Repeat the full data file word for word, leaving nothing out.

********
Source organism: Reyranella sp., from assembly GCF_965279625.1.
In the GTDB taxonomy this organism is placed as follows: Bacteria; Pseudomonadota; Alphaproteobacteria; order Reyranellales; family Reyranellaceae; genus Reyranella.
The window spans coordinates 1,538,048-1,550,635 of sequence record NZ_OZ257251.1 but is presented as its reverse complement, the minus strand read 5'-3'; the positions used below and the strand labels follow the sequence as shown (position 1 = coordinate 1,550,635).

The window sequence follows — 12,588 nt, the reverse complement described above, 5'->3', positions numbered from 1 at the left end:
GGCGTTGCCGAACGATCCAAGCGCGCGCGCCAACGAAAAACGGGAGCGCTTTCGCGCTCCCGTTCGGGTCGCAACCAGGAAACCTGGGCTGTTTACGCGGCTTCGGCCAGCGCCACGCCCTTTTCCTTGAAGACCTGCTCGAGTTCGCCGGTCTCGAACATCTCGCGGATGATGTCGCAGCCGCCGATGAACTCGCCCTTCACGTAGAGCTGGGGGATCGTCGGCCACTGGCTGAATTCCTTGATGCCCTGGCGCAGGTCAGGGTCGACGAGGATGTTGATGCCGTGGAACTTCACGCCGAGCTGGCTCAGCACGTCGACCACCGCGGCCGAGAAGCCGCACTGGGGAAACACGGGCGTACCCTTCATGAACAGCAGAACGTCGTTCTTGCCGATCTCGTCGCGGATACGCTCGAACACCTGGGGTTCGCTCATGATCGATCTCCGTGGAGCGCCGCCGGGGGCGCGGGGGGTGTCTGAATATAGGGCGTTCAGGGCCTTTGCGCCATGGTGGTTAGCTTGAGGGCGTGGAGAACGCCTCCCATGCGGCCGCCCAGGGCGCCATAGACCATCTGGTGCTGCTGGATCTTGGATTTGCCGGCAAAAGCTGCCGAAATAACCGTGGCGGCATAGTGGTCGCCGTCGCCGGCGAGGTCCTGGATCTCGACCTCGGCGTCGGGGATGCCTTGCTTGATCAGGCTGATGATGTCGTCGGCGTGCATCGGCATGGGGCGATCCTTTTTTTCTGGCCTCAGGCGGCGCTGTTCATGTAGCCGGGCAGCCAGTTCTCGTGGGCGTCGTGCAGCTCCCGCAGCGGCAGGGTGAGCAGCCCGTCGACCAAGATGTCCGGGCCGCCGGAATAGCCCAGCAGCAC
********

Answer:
Source organism: Reyranella sp., from assembly GCF_965279625.1.
In the GTDB taxonomy this organism is placed as follows: Bacteria; Pseudomonadota; Alphaproteobacteria; order Reyranellales; family Reyranellaceae; genus Reyranella.
The window spans coordinates 1,538,048-1,550,635 of sequence record NZ_OZ257251.1 but is presented as its reverse complement, the minus strand read 5'-3'; the positions used below and the strand labels follow the sequence as shown (position 1 = coordinate 1,550,635).

The window sequence follows — 12,588 nt, the reverse complement described above, 5'->3', positions numbered from 1 at the left end:
GGCGTTGCCGAACGATCCAAGCGCGCGCGCCAACGAAAAACGGGAGCGCTTTCGCGCTCCCGTTCGGGTCGCAACCAGGAAACCTGGGCTGTTTACGCGGCTTCGGCCAGCGCCACGCCCTTTTCCTTGAAGACCTGCTCGAGTTCGCCGGTCTCGAACATCTCGCGGATGATGTCGCAGCCGCCGATGAACTCGCCCTTCACGTAGAGCTGGGGGATCGTCGGCCACTGGCTGAATTCCTTGATGCCCTGGCGCAGGTCAGGGTCGACGAGGATGTTGATGCCGTGGAACTTCACGCCGAGCTGGCTCAGCACGTCGACCACCGCGGCCGAGAAGCCGCACTGGGGAAACACGGGCGTACCCTTCATGAACAGCAGAACGTCGTTCTTGCCGATCTCGTCGCGGATACGCTCGAACACCTGGGGTTCGCTCATGATCGATCTCCGTGGAGCGCCGCCGGGGGCGCGGGGGGTGTCTGAATATAGGGCGTTCAGGGCCTTTGCGCCATGGTGGTTAGCTTGAGGGCGTGGAGAACGCCTCCCATGCGGCCGCCCAGGGCGCCATAGACCATCTGGTGCTGCTGGATCTTGGATTTGCCGGCAAAAGCTGCCGAAATAACCGTGGCGGCATAGTGGTCGCCGTCGCCGGCGAGGTCCTGGATCTCGACCTCGGCGTCGGGGATGCCTTGCTTGATCAGGCTGATGATGTCGTCGGCGTGCATCGGCATGGGGCGATCCTTTTTTTCTGGCCTCAGGCGGCGCTGTTCATGTAGCCGGGCAGCCAGTTCTCGTGGGCGTCGTGCAGCTCCCGCAGCGGCAGGGTGAGCAGCCCGTCGACCAAGATGTCCGGGCCGCCGGAATAGCCCAGCAGCAC